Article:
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AstraZeneca aims to pump up Farxiga marketing after cardio outcomes study

Now that AstraZeneca has scored its Farxiga outcomes data, it’s aiming to change the game on its SGLT2 diabetes rivals. First up? Expanding its salesforce to prepare for a full-court press on doctors. 

The British drugmaker aims to “increase the scope” of its physician marketing after phase 3 trial data showed Farxiga cut the risk of cardiovascular death or hospitalization in heart failure patients by 26% over standard of care—regardless of whether those patients had Type 2 diabetes.

That study, dubbed Dapa-HF, was deemed by Wolfe Research analyst Tim Anderson to have a potential “class effect” on other SGLT2 drugs, including Eli Lilly and Boehringer Ingelheim’s Jardiance and Johnson & Johnson’s Invokana. Those drugs have labels reflecting CV benefits but not in patients regardless of Type 2 diabetes. On Wednesday, Kiersten Combs, AZ’s U.S. vice president of cardiovascular and metabolic disease, said the drugmaker plans to capitalize on the strength of its Dapa results—which she called “groundbreaking”—by preparing to target cardiologists.

“There is a future in the CV space and really being able to engage in a conversation with cardiologists is a part of our future strategy,” she said. 

Before AZ can do that, however, it has to wait for FDA approval on the findings of its Declare study, which showed a 36% reduction in hospitalizations over placebo in diabetes patients with heart failure with reduced ejection fraction (HFrEF). For patients without a reduced ejection fraction, that figure was 24%, according to data released in March.

Combs said AstraZeneca expects a label decision on the Declare results later this year. If approved, the drugmaker could open its lines of communication on cardiovascular benefits in anticipation of a possible expansion based on the Dapa data.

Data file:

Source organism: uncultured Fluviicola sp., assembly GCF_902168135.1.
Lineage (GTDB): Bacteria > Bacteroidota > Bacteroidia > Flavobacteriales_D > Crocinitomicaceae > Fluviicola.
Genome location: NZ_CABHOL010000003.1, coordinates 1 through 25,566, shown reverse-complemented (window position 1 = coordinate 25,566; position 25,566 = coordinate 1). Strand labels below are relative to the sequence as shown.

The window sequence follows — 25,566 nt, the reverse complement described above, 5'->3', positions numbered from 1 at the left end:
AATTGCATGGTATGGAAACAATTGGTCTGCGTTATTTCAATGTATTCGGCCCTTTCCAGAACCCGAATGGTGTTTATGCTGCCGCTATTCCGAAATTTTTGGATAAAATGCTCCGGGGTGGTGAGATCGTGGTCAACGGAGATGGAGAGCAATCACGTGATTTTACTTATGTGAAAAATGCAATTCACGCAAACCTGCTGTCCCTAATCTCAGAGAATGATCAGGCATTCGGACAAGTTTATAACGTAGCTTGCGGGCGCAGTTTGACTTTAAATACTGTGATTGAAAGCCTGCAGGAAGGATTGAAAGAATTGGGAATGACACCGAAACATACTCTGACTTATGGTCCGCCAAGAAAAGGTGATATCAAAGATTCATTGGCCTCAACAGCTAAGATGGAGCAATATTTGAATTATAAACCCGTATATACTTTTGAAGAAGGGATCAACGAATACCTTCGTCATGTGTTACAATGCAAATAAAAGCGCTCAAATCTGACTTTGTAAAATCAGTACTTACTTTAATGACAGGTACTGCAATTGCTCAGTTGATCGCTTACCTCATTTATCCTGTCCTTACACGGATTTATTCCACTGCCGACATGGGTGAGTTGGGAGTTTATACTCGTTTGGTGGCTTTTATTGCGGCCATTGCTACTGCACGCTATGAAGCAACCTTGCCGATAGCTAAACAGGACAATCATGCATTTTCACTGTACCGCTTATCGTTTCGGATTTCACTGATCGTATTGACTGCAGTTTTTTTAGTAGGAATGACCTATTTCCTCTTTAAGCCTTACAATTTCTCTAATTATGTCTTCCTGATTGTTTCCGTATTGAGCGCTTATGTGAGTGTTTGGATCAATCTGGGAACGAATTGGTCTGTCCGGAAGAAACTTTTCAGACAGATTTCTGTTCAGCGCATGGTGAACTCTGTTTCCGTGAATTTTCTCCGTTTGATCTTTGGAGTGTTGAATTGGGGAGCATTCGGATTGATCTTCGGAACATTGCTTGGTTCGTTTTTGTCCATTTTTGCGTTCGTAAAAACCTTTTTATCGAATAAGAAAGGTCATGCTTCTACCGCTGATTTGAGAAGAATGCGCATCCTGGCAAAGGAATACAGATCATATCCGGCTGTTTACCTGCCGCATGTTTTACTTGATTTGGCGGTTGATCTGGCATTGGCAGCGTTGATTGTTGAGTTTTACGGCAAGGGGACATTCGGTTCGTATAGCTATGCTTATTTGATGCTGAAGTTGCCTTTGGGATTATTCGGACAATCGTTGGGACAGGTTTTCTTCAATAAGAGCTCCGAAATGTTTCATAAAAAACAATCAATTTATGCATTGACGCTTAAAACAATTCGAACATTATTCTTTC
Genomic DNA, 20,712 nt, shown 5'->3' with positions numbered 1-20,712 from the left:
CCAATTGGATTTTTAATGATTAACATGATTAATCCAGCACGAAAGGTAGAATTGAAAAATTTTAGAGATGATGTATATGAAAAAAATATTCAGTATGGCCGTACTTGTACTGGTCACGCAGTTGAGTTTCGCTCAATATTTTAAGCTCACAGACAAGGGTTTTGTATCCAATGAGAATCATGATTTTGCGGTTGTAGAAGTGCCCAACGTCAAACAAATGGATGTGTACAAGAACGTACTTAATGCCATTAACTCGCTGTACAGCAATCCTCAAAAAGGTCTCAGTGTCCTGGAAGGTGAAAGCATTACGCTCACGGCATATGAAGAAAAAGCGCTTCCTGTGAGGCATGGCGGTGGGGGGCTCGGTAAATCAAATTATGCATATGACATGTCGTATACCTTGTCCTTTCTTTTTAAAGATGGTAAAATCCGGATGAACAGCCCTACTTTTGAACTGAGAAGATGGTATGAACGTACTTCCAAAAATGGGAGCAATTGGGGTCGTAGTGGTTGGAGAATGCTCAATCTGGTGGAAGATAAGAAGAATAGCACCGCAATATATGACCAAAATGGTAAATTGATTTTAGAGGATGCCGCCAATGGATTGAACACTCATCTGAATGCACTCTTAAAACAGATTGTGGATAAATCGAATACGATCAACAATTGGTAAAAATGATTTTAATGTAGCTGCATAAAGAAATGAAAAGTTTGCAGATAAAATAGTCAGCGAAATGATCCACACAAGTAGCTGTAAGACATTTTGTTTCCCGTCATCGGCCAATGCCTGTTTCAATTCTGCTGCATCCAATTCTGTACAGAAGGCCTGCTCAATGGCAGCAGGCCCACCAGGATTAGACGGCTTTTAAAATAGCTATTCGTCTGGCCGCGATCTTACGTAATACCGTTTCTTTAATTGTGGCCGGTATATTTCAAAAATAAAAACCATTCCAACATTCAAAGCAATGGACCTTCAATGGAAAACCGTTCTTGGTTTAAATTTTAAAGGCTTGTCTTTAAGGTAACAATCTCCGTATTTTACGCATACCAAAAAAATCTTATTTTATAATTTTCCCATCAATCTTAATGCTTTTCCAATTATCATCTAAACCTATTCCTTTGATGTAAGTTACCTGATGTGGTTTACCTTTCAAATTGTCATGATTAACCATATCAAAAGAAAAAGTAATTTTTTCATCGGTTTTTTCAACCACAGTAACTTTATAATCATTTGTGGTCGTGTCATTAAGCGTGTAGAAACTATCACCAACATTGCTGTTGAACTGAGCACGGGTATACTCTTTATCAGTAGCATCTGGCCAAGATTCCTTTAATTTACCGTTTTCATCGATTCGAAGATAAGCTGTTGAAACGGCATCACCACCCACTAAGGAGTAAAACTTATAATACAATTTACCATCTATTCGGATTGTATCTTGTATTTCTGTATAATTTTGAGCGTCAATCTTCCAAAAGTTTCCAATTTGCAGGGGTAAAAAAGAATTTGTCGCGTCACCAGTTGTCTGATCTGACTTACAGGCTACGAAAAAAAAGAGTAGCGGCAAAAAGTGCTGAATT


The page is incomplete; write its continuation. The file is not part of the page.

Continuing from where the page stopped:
“Being able to leverage our Declare label will allow us to start having a conversation around heart failure and why it matters,” Combs said. “Dapa becomes extremely important in that it definitely expands the place where SGLT2s are being used today.”

Combs said the expansion plans aren’t finalized and will depend on the wording of a new label and approval by the FDA.

With its newest CV outcomes data in hand, Farxiga will look to cement its status as the top dog in the SGLT2 class despite being behind in the pack in terms of marketing its CV benefits.

In the second quarter, Farxiga hit $377 million in sales compared with $232 million for Jardiance and $177 million for Invokana. Jardiance was the first SGLT2 to successfully show—and market—CV benefits after the FDA approved the findings of a 2015 study dubbed Empa-Reg, which showed a 14% reduced risk of major cardiovascular events in Type 2 diabetes patients.

Invokana, for its part, scored an FDA approval in October for reducing major CV events in high-risk Type 2 diabetes patients—a one-of-a-kind approval in the class.